Farm Bureau supports house energy bill

The Energy Policy Act of 2005 would greatly benefit America’s farmers and ranchers who are facing dramatically higher costs to produce safe and abundant foods due to the current national energy crunch, according to the American Farm Bureau Federation.

In a letter to members of the House, AFBF President Bob Stallman said the legislation (H.R. 6) would help agriculture by including initiatives to increase domestic energy supplies, both traditional and renewable.

“Farming and ranching is an energy intensive business,” Stallman said. “The United States is in dire need of a new national energy policy and the Energy Policy Act of 2005 places this nation one step closer to realizing the cure for our ongoing energy crisis.”

A number of provisions contained within the comprehensive energy legislation are vital to America’s farmers and ranchers, according to AFBF. These include a renewable fuels standard, which can play a key role in decreasing U.S. dependence on foreign sources of energy. AFBF also supports continuing the current language regarding Corporate Average Fuel Economy standards. An excessive increase in those standards would raise the purchase price and reduce the power and variety of vehicles needed in agriculture.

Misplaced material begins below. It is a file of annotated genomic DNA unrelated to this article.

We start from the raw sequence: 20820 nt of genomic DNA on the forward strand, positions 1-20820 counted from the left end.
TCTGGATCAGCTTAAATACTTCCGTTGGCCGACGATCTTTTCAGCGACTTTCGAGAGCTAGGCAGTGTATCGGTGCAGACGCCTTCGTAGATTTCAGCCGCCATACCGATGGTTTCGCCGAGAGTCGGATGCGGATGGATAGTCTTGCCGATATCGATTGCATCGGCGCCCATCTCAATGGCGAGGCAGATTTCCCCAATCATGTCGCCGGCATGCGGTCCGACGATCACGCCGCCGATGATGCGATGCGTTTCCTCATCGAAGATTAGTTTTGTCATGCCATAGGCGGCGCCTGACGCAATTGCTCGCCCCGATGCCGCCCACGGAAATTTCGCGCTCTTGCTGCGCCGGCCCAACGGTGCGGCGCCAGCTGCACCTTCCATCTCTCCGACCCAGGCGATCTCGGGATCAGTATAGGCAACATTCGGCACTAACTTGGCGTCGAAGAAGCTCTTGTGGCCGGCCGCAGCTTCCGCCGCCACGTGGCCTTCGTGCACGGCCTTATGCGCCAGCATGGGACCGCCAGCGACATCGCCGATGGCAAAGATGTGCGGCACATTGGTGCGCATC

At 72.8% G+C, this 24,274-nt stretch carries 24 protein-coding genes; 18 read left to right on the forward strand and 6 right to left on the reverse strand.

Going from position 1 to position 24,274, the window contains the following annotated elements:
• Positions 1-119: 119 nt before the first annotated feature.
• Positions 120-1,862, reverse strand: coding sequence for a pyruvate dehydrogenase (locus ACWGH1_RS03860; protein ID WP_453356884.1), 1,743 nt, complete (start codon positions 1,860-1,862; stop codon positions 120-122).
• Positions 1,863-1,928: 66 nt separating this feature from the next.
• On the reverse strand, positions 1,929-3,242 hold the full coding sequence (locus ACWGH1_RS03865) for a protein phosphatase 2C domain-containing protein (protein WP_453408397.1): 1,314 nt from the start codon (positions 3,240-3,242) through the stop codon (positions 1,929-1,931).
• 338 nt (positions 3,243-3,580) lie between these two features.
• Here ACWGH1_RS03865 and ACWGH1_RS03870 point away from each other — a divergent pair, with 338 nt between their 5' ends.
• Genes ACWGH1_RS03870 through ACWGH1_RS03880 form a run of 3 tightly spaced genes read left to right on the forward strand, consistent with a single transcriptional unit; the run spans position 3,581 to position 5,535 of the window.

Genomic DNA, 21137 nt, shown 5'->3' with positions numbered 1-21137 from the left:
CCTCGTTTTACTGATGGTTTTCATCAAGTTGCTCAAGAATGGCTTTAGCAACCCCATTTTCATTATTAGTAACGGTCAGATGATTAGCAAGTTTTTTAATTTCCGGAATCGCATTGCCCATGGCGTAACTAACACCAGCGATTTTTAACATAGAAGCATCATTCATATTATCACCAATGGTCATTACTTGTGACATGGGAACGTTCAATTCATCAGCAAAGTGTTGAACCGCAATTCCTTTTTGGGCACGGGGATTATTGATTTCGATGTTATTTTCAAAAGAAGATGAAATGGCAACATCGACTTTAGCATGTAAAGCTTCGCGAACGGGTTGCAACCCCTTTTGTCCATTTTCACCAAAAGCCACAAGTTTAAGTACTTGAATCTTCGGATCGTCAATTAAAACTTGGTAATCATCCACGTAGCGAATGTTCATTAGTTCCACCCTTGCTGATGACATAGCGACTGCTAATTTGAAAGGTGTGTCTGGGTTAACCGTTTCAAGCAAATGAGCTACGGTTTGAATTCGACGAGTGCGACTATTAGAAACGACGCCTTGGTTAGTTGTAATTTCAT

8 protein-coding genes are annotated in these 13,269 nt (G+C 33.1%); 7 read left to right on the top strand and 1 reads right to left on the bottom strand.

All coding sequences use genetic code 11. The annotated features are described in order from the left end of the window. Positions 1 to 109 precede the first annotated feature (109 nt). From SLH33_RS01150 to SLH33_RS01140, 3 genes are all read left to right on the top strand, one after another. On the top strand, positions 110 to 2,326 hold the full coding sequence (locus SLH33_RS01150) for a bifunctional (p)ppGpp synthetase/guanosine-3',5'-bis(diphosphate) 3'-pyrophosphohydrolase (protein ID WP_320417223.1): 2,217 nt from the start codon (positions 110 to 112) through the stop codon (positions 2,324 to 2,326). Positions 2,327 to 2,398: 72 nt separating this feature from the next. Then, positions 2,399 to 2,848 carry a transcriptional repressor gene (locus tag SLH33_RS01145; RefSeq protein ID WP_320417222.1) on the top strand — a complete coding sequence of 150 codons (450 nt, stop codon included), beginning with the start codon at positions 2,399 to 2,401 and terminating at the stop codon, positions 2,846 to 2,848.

Stallman said Farm Bureau also supports other provisions to give farmers and ranchers increased access to energy supplies. Maintaining current language to encourage the construction of liquefied natural gas terminal facilities is part of a comprehensive solution to high natural gas prices. Environmentally safe exploration and production of oil and gas in a 2,000 acre plot of the Artic National Wildlife Refuge would increase domestic oil and gas supplies.

Farmers’ and ranchers’ energy costs have increased significantly. According to Stallman, “U.S. farmers spent an additional $6 billion in energy-related input costs to grow food and fiber during the 2003 and 2004 growing seasons.”

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